Boating: Satisfying the Id
The name of the latest launch from Riva, the Ego 68, might reflect the swagger in parent company the Ferretti Group, which, including its purchase five years ago of Riva, now owns nine distinctive brands of quality boats. That acquisition and those that preceded and followed it are part of company president Norberto Ferretti’s benevolent plan for world dominance, which, by all accounts, is proceeding on schedule.
Or perhaps the Ego’s name suggests the character of the person who would own the high-power open motor yacht. “It’s not for the timid boater,” says Bob Fritsky, CEO of Ferretti Group USA. “You need an ego to own this boat, and I mean that in a very positive way. This is a bold, sophisticated yacht with the power and performance of a Lamborghini.”
Continuing a practice begun by Carlo Riva, the brand’s designer, the builder names all of its models rather than referring to them just by length. And yes, the word ego has the same meaning in Italian as it does in English, although it is pronounced more like a-goh. The Ego, which is priced at $4.2 million and will have production limited to 10 per year, fills a niche between Riva’s 59-foot Mercurius and its 85-foot Opera. The first Ego scheduled to arrive in the United States, hull number seven, will be delivered to a Fort Lauderdale Marine Max dealership this fall.
In addition to its striking color scheme—from pewter to dark blue or dark red—the Ego is distinguished by a deck salon with two sliding roof sections: one forward over the helm and one over the lounge. These are not hatches, but huge slabs of tempered, tinted glass that open the space to sun or stars without sacrificing privacy, quiet, or the comfort of a living room, albeit one capable of achieving 38 knots. “It’s a very new product for us,” says Alberto Perrone Da Zara, Riva’s U.S. product manager. “It has the excitement and functionality of a flybridge motor yacht, but within an air-conditioned living space. We know Americans love their air-conditioning.”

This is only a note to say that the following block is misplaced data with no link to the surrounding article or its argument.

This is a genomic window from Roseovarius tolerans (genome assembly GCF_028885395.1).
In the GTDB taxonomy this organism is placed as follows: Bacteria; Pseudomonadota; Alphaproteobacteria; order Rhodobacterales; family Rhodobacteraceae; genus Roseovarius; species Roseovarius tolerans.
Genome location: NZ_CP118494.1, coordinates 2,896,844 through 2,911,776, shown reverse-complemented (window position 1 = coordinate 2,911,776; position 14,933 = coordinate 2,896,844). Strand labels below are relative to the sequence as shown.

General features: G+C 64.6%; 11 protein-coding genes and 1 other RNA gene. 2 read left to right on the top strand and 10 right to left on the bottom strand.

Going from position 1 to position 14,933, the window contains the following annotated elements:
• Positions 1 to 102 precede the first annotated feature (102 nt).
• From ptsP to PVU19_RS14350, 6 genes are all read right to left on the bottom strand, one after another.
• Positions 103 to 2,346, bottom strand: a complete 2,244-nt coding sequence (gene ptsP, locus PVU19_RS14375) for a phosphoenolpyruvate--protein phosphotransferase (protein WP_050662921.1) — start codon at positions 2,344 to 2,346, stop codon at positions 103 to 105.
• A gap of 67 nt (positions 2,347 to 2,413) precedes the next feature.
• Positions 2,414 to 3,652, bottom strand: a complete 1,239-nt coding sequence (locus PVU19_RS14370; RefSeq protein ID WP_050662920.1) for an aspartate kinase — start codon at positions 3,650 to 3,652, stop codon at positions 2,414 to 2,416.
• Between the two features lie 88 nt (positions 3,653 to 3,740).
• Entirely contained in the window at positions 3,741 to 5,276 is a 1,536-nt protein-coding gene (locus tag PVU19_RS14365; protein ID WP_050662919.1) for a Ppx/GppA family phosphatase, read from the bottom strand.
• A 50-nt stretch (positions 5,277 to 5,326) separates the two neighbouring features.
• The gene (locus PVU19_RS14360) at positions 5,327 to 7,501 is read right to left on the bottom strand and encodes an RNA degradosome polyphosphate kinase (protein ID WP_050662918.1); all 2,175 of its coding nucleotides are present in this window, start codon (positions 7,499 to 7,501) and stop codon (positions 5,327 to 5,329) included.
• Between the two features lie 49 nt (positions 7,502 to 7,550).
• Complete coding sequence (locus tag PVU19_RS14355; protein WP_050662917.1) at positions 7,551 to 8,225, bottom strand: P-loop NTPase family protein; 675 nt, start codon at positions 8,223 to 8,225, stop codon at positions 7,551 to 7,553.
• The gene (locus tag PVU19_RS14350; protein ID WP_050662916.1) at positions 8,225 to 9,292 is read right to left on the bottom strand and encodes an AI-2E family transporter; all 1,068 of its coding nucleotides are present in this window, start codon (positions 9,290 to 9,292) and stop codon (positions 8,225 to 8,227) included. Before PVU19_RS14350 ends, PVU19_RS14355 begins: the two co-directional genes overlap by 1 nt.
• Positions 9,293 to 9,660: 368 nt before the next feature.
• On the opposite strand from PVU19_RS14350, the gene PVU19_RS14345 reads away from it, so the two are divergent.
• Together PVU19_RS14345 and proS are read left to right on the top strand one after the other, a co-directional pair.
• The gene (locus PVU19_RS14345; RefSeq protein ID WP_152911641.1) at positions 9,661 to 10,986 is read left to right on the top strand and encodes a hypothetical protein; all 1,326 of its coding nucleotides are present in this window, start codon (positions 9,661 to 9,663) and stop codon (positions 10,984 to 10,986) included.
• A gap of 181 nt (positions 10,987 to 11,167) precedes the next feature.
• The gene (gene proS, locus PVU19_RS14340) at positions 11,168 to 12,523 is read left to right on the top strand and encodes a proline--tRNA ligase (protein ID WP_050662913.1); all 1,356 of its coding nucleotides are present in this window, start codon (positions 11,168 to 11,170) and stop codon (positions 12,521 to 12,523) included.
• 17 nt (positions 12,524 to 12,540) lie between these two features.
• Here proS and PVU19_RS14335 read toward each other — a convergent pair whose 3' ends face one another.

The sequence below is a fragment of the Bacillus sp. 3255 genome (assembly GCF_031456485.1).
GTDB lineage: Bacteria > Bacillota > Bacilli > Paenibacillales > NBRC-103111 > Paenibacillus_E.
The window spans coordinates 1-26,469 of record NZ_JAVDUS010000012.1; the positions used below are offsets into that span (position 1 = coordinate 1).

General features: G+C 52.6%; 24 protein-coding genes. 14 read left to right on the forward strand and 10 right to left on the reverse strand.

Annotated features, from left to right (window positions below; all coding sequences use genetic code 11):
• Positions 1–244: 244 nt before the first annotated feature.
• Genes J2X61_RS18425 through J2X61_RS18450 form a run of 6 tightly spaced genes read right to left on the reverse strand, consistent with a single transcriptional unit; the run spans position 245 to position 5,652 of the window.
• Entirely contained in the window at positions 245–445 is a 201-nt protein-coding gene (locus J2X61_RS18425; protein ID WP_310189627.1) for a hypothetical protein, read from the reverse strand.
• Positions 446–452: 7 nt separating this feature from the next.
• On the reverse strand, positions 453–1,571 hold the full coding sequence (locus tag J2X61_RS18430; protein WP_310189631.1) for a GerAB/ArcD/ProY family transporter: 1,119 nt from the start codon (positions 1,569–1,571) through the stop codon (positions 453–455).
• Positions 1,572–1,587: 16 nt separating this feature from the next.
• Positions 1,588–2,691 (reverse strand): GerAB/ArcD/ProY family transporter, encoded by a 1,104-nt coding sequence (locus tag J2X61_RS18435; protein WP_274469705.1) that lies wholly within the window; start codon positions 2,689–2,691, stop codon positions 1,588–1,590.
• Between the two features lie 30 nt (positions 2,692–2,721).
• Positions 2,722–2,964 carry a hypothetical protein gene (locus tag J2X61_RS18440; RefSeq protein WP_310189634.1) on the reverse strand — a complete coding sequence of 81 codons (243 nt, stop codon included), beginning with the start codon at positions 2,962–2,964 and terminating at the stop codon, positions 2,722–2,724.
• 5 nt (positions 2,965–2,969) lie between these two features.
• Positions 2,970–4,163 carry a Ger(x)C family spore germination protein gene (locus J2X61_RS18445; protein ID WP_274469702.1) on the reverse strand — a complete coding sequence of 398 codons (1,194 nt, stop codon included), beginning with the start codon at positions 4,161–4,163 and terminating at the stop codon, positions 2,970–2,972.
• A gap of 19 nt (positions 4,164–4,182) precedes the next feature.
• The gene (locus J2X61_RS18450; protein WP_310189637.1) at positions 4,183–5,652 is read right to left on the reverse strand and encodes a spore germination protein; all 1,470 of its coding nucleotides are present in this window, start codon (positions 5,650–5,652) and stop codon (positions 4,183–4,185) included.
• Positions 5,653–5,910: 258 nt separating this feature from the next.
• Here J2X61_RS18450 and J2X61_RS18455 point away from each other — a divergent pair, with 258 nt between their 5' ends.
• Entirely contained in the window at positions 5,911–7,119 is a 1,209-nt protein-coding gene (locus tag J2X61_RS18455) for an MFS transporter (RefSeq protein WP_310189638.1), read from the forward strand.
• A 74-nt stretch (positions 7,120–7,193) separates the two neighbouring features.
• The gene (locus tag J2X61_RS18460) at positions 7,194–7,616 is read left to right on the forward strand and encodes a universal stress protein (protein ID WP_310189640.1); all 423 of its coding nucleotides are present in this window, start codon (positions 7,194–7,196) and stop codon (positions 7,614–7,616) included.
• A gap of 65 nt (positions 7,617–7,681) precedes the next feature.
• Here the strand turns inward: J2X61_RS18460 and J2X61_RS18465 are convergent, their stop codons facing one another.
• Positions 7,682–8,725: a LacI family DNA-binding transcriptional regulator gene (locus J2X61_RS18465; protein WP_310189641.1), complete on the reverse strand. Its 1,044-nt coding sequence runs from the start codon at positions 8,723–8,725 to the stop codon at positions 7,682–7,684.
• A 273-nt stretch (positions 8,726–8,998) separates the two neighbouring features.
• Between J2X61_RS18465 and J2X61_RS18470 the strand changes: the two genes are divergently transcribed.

From the deck salon, a few steps descend to the accommodations area, where a skylight stretches nearly full beam forward of the helm, eliminating the disconnect between a sunny deck and a cave like below-deck space that many performance boats suffer. This clever architectural feature makes the lower living area appear more spacious, and its geometric shape suits the modernist style of the joinery.
The Ego’s standard configuration includes a lower salon with a sleek table and chairs, a compact galley to starboard, and a U-shaped seating area to port. What Perrone refers to as the American configuration also features a master stateroom that spans the entire beam, a VIP cabin in the bow, and a twin cabin on starboard (in place of the table area). “Europeans, however, like to fill up the boat,” he explains, “so there is a version with the master forward, and a double and two twin cabins aft [instead of the table and chairs]. In between is the three-stateroom standard version, with the master forward, double and twin cabins aft, and the more spacious salon.” All versions have either elm or walnut joinery and include one crew cabin aft of the engine room and enough fuel capacity to give the Ego a range of 311 miles at her 39 mph cruising speed.
The Ego is powered by a pair of new-generation, cleaner-burning MAN V-12, 1,550 hp engines. “There are no options. This power plant and the high-end Rolla props are the right package for the boat,” says Perrone. “It’s a Vee-hull, but not extreme, and optimized to work well in a wide range of sea conditions. Going above 42 knots is not our politics.”
MarineMax (Riva’s exclusive U.S. dealer)